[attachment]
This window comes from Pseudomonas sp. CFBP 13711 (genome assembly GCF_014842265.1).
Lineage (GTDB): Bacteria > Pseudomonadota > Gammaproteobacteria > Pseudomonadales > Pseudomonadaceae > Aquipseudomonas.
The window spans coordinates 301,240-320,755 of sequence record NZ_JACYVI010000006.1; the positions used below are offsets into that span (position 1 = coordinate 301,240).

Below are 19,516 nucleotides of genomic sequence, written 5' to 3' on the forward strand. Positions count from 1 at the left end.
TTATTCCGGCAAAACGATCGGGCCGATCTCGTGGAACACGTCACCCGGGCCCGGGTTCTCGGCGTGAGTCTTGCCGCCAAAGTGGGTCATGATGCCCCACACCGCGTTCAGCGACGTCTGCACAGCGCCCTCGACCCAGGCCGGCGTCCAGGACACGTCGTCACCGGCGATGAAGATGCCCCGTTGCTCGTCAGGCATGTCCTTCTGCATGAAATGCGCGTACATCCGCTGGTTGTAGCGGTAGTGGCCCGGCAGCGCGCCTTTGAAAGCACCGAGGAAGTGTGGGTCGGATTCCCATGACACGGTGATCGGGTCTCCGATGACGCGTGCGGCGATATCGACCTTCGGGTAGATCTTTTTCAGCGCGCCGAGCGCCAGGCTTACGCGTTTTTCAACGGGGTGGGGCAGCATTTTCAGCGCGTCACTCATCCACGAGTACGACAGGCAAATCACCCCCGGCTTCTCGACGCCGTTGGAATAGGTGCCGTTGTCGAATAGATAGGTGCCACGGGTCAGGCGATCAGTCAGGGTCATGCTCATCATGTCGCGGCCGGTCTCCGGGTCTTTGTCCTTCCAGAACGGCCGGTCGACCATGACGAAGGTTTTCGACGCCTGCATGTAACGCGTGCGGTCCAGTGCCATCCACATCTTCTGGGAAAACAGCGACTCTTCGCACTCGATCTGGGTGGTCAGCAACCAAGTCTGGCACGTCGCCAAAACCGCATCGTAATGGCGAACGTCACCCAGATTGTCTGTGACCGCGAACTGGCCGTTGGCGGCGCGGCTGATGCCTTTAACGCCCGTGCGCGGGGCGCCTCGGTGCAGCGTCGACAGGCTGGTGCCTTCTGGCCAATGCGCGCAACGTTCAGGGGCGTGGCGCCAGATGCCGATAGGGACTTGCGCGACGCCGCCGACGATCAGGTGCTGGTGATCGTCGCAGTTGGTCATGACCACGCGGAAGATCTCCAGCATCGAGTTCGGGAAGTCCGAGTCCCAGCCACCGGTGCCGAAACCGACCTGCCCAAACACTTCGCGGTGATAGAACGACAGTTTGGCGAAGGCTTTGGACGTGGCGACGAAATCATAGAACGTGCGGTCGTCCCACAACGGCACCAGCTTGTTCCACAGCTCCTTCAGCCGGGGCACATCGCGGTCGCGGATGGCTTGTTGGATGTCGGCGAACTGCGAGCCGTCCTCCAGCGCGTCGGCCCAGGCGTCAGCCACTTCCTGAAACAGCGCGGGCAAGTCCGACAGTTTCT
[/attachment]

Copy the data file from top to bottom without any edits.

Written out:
This window comes from Pseudomonas sp. CFBP 13711 (genome assembly GCF_014842265.1).
Lineage (GTDB): Bacteria > Pseudomonadota > Gammaproteobacteria > Pseudomonadales > Pseudomonadaceae > Aquipseudomonas.
The window spans coordinates 301,240-320,755 of sequence record NZ_JACYVI010000006.1; the positions used below are offsets into that span (position 1 = coordinate 301,240).

Below are 19,516 nucleotides of genomic sequence, written 5' to 3' on the forward strand. Positions count from 1 at the left end.
TTATTCCGGCAAAACGATCGGGCCGATCTCGTGGAACACGTCACCCGGGCCCGGGTTCTCGGCGTGAGTCTTGCCGCCAAAGTGGGTCATGATGCCCCACACCGCGTTCAGCGACGTCTGCACAGCGCCCTCGACCCAGGCCGGCGTCCAGGACACGTCGTCACCGGCGATGAAGATGCCCCGTTGCTCGTCAGGCATGTCCTTCTGCATGAAATGCGCGTACATCCGCTGGTTGTAGCGGTAGTGGCCCGGCAGCGCGCCTTTGAAAGCACCGAGGAAGTGTGGGTCGGATTCCCATGACACGGTGATCGGGTCTCCGATGACGCGTGCGGCGATATCGACCTTCGGGTAGATCTTTTTCAGCGCGCCGAGCGCCAGGCTTACGCGTTTTTCAACGGGGTGGGGCAGCATTTTCAGCGCGTCACTCATCCACGAGTACGACAGGCAAATCACCCCCGGCTTCTCGACGCCGTTGGAATAGGTGCCGTTGTCGAATAGATAGGTGCCACGGGTCAGGCGATCAGTCAGGGTCATGCTCATCATGTCGCGGCCGGTCTCCGGGTCTTTGTCCTTCCAGAACGGCCGGTCGACCATGACGAAGGTTTTCGACGCCTGCATGTAACGCGTGCGGTCCAGTGCCATCCACATCTTCTGGGAAAACAGCGACTCTTCGCACTCGATCTGGGTGGTCAGCAACCAAGTCTGGCACGTCGCCAAAACCGCATCGTAATGGCGAACGTCACCCAGATTGTCTGTGACCGCGAACTGGCCGTTGGCGGCGCGGCTGATGCCTTTAACGCCCGTGCGCGGGGCGCCTCGGTGCAGCGTCGACAGGCTGGTGCCTTCTGGCCAATGCGCGCAACGTTCAGGGGCGTGGCGCCAGATGCCGATAGGGACTTGCGCGACGCCGCCGACGATCAGGTGCTGGTGATCGTCGCAGTTGGTCATGACCACGCGGAAGATCTCCAGCATCGAGTTCGGGAAGTCCGAGTCCCAGCCACCGGTGCCGAAACCGACCTGCCCAAACACTTCGCGGTGATAGAACGACAGTTTGGCGAAGGCTTTGGACGTGGCGACGAAATCATAGAACGTGCGGTCGTCCCACAACGGCACCAGCTTGTTCCACAGCTCCTTCAGCCGGGGCACATCGCGGTCGCGGATGGCTTGTTGGATGTCGGCGAACTGCGAGCCGTCCTCCAGCGCGTCGGCCCAGGCGTCAGCCACTTCCTGAAACAGCGCGGGCAAGTCCGACAGTTTCT